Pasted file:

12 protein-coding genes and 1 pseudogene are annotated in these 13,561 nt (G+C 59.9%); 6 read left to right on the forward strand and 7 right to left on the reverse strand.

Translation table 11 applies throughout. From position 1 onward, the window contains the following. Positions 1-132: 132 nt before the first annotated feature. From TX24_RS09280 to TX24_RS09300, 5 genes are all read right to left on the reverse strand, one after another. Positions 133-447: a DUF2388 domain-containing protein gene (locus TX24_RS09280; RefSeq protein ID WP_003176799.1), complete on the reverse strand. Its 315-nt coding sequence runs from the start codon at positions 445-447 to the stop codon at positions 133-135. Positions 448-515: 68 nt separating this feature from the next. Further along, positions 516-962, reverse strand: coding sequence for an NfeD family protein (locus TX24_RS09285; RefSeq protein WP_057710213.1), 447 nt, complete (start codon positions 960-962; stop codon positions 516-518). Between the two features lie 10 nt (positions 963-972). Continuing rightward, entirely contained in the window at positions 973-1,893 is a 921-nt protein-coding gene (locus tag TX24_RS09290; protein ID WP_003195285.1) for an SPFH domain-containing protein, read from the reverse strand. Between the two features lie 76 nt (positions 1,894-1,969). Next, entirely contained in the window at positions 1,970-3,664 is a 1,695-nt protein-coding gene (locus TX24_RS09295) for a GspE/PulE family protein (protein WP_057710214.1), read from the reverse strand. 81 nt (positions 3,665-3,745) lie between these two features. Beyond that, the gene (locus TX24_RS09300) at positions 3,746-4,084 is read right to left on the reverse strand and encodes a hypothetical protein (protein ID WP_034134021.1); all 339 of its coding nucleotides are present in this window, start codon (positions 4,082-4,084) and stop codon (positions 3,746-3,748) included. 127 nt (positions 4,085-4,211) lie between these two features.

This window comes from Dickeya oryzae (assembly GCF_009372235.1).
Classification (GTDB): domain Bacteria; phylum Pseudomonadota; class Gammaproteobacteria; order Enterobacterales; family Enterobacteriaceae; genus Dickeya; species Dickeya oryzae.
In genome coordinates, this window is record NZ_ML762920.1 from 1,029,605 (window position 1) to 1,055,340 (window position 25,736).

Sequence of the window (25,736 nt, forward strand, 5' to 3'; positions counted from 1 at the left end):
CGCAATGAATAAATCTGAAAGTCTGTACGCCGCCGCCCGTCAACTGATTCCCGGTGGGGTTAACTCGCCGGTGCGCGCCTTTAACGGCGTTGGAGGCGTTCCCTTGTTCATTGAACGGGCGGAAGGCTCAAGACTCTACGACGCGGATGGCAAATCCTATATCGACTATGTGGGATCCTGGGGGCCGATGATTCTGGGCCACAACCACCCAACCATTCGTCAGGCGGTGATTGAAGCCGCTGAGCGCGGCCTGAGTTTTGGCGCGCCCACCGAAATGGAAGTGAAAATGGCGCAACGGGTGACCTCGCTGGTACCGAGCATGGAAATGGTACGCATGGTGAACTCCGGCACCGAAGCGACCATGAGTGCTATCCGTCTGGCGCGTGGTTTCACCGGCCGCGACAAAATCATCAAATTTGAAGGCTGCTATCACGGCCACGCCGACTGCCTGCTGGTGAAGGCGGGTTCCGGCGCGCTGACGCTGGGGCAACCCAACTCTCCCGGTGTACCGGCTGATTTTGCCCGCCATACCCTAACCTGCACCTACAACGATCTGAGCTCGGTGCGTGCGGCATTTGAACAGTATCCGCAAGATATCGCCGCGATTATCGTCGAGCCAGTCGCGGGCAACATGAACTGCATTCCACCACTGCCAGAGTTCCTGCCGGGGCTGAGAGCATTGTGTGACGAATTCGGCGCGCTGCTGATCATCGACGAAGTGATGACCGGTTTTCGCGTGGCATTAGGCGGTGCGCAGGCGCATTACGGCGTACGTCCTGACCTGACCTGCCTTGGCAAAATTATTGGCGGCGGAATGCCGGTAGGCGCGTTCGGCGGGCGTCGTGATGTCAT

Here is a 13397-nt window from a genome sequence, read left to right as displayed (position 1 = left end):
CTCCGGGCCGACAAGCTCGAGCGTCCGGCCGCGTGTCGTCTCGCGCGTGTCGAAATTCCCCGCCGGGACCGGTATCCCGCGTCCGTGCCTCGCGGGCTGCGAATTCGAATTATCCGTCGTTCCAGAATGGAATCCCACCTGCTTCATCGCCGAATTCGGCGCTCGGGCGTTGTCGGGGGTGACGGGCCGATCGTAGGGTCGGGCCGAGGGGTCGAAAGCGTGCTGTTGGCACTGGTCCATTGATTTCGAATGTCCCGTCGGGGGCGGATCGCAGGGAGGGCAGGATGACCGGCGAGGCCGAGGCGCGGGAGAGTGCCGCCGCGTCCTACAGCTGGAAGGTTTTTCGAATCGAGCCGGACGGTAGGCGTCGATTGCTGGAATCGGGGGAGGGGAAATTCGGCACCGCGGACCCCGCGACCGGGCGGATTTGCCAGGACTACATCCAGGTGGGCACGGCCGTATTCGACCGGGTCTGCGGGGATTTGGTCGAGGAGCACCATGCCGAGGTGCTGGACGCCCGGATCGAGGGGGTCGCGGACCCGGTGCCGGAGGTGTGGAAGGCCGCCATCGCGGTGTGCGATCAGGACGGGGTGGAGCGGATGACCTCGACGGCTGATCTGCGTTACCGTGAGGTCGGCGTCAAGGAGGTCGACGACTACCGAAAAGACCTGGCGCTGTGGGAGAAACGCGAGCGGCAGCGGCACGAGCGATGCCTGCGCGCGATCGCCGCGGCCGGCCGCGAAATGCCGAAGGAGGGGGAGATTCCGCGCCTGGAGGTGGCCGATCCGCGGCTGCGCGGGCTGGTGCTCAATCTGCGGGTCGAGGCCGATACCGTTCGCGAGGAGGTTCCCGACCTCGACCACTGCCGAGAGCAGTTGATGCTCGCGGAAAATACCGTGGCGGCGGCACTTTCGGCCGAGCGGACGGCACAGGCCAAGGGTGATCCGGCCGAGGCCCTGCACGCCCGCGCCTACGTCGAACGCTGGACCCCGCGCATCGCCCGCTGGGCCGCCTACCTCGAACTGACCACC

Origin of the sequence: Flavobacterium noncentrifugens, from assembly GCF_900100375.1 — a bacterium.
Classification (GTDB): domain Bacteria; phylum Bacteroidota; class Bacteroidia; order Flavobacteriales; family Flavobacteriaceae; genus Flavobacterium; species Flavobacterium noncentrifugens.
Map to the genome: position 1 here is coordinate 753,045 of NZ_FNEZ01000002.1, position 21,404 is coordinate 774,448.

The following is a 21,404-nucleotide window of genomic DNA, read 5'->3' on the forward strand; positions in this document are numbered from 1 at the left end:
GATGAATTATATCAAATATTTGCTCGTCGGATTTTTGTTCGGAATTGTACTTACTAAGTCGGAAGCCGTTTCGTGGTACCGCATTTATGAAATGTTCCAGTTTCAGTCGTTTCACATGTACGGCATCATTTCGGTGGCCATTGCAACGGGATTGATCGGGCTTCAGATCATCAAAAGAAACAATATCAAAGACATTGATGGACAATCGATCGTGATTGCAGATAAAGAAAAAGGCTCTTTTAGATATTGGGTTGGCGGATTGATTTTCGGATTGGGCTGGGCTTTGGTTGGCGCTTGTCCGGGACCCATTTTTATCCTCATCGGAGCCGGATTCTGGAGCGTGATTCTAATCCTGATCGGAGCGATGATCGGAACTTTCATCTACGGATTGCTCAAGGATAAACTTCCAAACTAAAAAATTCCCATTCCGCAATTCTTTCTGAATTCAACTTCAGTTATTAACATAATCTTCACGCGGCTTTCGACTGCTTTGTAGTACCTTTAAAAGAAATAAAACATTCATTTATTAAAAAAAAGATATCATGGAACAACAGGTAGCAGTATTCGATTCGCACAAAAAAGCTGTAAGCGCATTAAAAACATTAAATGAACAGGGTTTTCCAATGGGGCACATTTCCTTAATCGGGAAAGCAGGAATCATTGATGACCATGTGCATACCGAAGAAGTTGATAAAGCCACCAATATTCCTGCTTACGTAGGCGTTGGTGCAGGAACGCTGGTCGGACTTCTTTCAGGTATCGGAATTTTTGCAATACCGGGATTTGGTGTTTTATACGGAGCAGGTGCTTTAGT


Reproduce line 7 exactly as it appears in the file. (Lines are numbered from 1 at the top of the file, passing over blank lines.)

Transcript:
CGCAATGAATAAATCTGAAAGTCTGTACGCCGCCGCCCGTCAACTGATTCCCGGTGGGGTTAACTCGCCGGTGCGCGCCTTTAACGGCGTTGGAGGCGTTCCCTTGTTCATTGAACGGGCGGAAGGCTCAAGACTCTACGACGCGGATGGCAAATCCTATATCGACTATGTGGGATCCTGGGGGCCGATGATTCTGGGCCACAACCACCCAACCATTCGTCAGGCGGTGATTGAAGCCGCTGAGCGCGGCCTGAGTTTTGGCGCGCCCACCGAAATGGAAGTGAAAATGGCGCAACGGGTGACCTCGCTGGTACCGAGCATGGAAATGGTACGCATGGTGAACTCCGGCACCGAAGCGACCATGAGTGCTATCCGTCTGGCGCGTGGTTTCACCGGCCGCGACAAAATCATCAAATTTGAAGGCTGCTATCACGGCCACGCCGACTGCCTGCTGGTGAAGGCGGGTTCCGGCGCGCTGACGCTGGGGCAACCCAACTCTCCCGGTGTACCGGCTGATTTTGCCCGCCATACCCTAACCTGCACCTACAACGATCTGAGCTCGGTGCGTGCGGCATTTGAACAGTATCCGCAAGATATCGCCGCGATTATCGTCGAGCCAGTCGCGGGCAACATGAACTGCATTCCACCACTGCCAGAGTTCCTGCCGGGGCTGAGAGCATTGTGTGACGAATTCGGCGCGCTGCTGATCATCGACGAAGTGATGACCGGTTTTCGCGTGGCATTAGGCGGTGCGCAGGCGCATTACGGCGTACGTCCTGACCTGACCTGCCTTGGCAAAATTATTGGCGGCGGAATGCCGGTAGGCGCGTTCGGCGGGCGTCGTGATGTCAT